Predictive Analytics

Predictive Healthcare Analytics: Improving the Revenue Cycle

By Sriram Parthasarathy
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Efficiency in the revenue cycle is a critical component for healthcare providers. A failure in even one area can lead to difficulties receiving payments from insurance carriers and patients—resulting in critical revenue loss for the organization.

In 2017, healthcare organizations suffered a net revenue loss of 17.5 percent, according to a survey conducted by AMGA Medical Group—a 10 percent increase compared to the year before. Now more than ever, finding a path to better revenue cycle efficiency is critical to the financial health of these organizations.

The Cost of Inefficiency

Problematic claim submissions make up a significant portion of revenue loss for healthcare providers. The most common reasons for claim rejections include:

  • Missing or inaccurate patient information
  • Lack of proper authorization indicated on the claim
  • Submitting claims outside of an authorization period
  • Incorrect ICD-10 codes
  • Late claim submission

Ninety percent of these claim denials could be prevented through better process improvements. Though various automation tools could speed up the pace of claims submissions, this doesn’t address the data and timing issues that cause payers and plans to deny claims. What physicians really need is a more accurate method of identifying potential claim errors before they end up costing valuable revenue.

Enter Predictive Analytics

By implementing predictive analytics solutions throughout the revenue cycle, providers can identify and correct mistakes while developing strategies for minimizing future errors. The most critical portions of the revenue cycle include the registration process for patients, verifying insurance coverage, recording information from patient consultations, and submitting accurate claims for payment.

Providers can implement predictive analytics solutions to:

  1. Identify Missing Information. Providers can build models with rules identifying the pieces of data that cause most claims rejections. They can also forecast how much money may end up lost due to incorrect birth dates, member numbers, or other information critical to claims payment.
  2. Validate Coding. Payers frequently reject claims that contain codes that do not appear to tie back to a claim diagnosis. Building models around data from successful past claim submissions can identify the information that must be present to ensure payment. Providers can use the information to make improvements in manual and automatic claim creation workflows.
  3. Verify Authorizations. Analytics can be used to help providers improve the process of obtaining proper authorizations and referrals for medical procedures. The data from the models can also help providers create better validation procedures to prevent payment delays while improving the patient experience.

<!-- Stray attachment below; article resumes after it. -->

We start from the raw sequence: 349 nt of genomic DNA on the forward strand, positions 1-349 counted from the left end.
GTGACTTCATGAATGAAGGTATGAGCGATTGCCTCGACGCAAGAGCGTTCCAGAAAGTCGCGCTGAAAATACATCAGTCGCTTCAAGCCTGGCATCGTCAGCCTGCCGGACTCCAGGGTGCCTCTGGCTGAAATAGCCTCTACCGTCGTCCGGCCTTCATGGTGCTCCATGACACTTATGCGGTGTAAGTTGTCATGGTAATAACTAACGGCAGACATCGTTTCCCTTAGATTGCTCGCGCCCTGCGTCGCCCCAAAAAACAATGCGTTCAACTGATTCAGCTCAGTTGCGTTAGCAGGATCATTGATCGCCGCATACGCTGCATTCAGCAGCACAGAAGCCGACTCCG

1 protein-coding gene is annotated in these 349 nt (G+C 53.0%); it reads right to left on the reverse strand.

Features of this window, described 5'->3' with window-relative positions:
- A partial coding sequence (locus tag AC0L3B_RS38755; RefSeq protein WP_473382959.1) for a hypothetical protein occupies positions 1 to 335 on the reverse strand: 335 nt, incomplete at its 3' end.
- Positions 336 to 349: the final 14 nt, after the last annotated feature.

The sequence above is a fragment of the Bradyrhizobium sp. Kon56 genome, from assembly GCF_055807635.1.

4. Manage Charge Entry. Providers can reduce their rate of claims rejection by creating models verifying the accuracy of fee schedules. Other models can audit the accuracy of past charges and put strict auditing controls around charge entry to reduce the chances of submitting incorrectly billed charges.
  5. Follow Up with Insurance. Data models can be used to identify gaps in following up with carriers for payment, timely entry of claim denials, and collection actions taken by an organization’s staff. Providers can also forecast improvement trends based on any corrective actions taken to improve the entire payment collection process.

In all of these ways and more, analytics can give providers a 360-degree view of the efficiency of their current revenue cycle. They can also use the resulting insights to make critical improvements throughout the process and inform investments in automation and other technological tools.

Closing Revenue Cycle Leaks

Predictive analytics can be invaluable in helping healthcare providers to fill the costliest gaps in their revenue cycles. The entire process can be reviewed to forecast how various decisions can lead to improvements in the sequence and better financial health of a practice or organization.

Originally published September 9, 2019; updated on March 29th, 2021

About the Author

Sriram Parthasarathy is the Senior Director of Predictive Analytics at Logi Analytics. Prior to working at Logi, Sriram was a practicing data scientist, implementing and advising companies in healthcare and financial services for their use of Predictive Analytics. Prior to that, Sriram was with MicroStrategy for over a decade, where he led and launched several product modules/offerings to the market.